VAT rebate in China and possible VAT leak issues

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VAT Issues when selling a made-in-China product to a China based customer

This question comes in from a client in the USA:

My Bill of Material (BOM) is made in China and we currently do our final assembly in HK and USA. We now have customers in Mainland China. I’m thinking about moving final assembly from our current assembly centers in HK and USA to mainland China in order to be closer to the customer. I’ve read a number of articles about VAT leak. Some of my preliminary calculations seem to suggest that the labor and rent savings available in China as opposed to our existing 3PL operation in Hong Kong would be offset by the VAT leak. I am certain my calculations could be misguided, so I would like to ask if you can explain the situation in detail.

In my calculation I was adding VAT 17% less VAT refund 13%. Maybe that’s a fatal flaw.

Are any of the PassageMaker fees/markups added to the suppliers cost to equal a new export value of the product and then the VAT refund of 13% is calculated on that higher value? If so, perhaps this helps with the China VAT refund amount but I think it would cause us to pay a higher import duty in the US. I hadn’t really considered that yet.

Additionally, for the global export business, would PassageMaker be named as the exporter? The answer to this question would determine if we have to consider contractual changes with our European clients.

VAT leak” is an informal term used by different people to mean different things. But the two most common interpretations are as follows:

VAT Leak- An inefficient processing of the VAT and VAT rebate, essentially giving the PRC gov’t more than needed. Overpaying on the VAT and under claiming the rebate. This type of “VAT leak” often happens when the party processing the VAT is not fluent in the process or lacks the infrastructure (example- only has the small tax payer status, lacks import/export rights or simply messes up the calculations/application).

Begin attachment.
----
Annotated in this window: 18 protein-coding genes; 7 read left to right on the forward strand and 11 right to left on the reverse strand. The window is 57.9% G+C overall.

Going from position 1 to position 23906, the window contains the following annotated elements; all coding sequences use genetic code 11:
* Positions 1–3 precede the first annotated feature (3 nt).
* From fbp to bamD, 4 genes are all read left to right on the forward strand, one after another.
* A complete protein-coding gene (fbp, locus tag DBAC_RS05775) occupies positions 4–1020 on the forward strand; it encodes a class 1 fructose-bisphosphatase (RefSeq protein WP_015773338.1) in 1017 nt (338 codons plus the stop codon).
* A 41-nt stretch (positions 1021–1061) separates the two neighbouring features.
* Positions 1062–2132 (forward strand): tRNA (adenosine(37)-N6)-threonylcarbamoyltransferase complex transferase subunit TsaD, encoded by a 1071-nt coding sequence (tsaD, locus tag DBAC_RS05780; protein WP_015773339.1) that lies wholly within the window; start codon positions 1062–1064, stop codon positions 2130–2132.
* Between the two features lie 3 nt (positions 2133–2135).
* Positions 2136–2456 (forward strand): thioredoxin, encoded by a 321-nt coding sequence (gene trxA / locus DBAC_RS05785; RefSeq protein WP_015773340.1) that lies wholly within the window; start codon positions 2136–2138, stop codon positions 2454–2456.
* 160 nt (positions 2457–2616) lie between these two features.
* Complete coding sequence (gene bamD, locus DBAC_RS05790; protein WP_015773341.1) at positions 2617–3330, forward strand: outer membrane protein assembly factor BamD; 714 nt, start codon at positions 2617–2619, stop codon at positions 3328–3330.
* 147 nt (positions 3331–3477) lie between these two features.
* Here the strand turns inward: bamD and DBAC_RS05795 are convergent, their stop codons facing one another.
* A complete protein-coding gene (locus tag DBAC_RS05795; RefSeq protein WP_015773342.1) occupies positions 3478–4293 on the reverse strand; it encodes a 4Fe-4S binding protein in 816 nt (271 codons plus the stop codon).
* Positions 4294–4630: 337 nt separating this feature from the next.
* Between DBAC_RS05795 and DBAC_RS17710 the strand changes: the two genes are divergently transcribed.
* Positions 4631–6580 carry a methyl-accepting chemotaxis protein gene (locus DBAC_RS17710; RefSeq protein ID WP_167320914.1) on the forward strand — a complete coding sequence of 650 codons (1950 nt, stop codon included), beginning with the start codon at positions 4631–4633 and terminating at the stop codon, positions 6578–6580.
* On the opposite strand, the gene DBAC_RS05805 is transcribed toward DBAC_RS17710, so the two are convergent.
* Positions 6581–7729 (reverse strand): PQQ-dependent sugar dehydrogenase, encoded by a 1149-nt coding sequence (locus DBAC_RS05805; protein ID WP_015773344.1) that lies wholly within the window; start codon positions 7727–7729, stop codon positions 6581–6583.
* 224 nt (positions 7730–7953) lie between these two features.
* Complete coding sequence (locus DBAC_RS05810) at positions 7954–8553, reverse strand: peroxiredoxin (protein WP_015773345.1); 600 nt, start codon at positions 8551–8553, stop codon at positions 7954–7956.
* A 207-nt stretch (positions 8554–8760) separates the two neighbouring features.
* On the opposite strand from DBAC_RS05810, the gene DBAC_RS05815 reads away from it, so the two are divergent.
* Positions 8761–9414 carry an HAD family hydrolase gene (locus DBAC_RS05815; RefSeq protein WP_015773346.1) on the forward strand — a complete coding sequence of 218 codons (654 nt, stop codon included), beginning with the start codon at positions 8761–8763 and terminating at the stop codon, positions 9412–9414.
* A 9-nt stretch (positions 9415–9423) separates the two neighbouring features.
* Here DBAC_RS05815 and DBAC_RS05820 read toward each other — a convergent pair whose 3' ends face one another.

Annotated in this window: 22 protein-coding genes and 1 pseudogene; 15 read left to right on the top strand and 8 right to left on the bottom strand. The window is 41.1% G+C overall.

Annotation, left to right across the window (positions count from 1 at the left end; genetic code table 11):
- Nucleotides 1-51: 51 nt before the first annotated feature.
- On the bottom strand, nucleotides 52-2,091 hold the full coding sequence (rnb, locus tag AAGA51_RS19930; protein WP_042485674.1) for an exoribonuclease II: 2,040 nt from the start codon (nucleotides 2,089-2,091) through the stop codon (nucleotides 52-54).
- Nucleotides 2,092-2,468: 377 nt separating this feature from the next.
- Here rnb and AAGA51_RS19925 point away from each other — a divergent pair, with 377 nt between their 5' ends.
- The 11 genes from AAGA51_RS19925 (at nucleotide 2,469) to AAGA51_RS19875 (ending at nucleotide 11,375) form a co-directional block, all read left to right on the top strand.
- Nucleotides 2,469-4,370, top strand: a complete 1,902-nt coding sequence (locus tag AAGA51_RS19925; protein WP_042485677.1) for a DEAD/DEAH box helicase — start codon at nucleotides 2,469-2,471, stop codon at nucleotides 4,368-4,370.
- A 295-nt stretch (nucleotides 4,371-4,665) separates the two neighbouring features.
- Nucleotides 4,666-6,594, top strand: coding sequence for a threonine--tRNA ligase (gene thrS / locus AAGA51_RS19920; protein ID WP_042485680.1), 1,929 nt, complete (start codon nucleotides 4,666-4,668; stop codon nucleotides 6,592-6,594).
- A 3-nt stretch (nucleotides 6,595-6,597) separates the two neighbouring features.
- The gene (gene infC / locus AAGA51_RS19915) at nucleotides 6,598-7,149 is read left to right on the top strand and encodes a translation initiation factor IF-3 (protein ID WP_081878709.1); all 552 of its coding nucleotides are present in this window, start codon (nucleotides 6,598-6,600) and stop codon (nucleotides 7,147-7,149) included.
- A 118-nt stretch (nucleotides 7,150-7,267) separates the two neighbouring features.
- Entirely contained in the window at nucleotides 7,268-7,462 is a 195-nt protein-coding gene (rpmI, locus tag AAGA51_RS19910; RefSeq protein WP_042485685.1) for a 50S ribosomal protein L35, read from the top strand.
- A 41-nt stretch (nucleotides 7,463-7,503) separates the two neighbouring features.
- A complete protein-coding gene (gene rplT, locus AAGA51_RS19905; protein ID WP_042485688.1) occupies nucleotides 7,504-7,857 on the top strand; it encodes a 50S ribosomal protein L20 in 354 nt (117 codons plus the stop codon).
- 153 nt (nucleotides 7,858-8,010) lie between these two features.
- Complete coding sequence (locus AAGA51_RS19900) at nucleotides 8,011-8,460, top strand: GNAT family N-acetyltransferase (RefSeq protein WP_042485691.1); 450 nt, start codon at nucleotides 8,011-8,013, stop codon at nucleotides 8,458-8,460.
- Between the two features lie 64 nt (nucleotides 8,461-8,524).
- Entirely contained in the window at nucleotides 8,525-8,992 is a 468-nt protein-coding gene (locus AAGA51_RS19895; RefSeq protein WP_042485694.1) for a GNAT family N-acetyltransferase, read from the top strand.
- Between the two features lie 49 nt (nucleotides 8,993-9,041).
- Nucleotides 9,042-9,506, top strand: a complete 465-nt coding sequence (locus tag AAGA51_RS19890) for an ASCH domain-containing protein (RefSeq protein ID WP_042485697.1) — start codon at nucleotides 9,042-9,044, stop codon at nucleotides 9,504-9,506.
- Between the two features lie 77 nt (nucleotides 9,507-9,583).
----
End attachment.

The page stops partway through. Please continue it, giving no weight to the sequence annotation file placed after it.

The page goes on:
VAT Leak- The VAT rebate in China ranges from 0 to the full 17% depending on how much the central government wants to promote a certain industry or product. When the official VAT rebate is less than 17%, sometimes this is called a “leak” because you pay in more than you get back. I personally don’t use the term “leak” in this situation because a leak implies that the plumber messed up and there is a hole in the pipe. Getting as much VAT rebate back as legally possible, even if less than the full 17%, isn’t a “leak”, it’s called “paying taxes”. Most people don’t say their checkbook leaks when they pay the IRS income tax each year, ha ha.

In my calculation I was adding VAT 17% less VAT refund 13%. Maybe that’s a fatal flaw. Are any of the PassageMaker fees/markups added to the suppliers cost to equal a new export value of the product and then the VAT refund of 13% is calculated on that higher value? If so, perhaps this helps with the China VAT refund amount but I think it would cause us to pay a higher import duty in the US. I hadn’t really considered that yet.

As the product delivered to your Mainland China-based end customer isn’t being exported out of China, this issue of a leak is not applicable as there is no VAT rebate on a domestic sale, but assuming you are looking at the impact of VAT on your global operation , then to answer your question, while we can’t legally change the VAT rebate, PassageMaker can certainly make sure you don’t have any VAT leak (in the first use of the term above) . We can do a case study for you if you could get some actual numbers to us. There are so many variables, so please give us actual data if possible. For example, off my head, here is what my accounting team will probably ask for: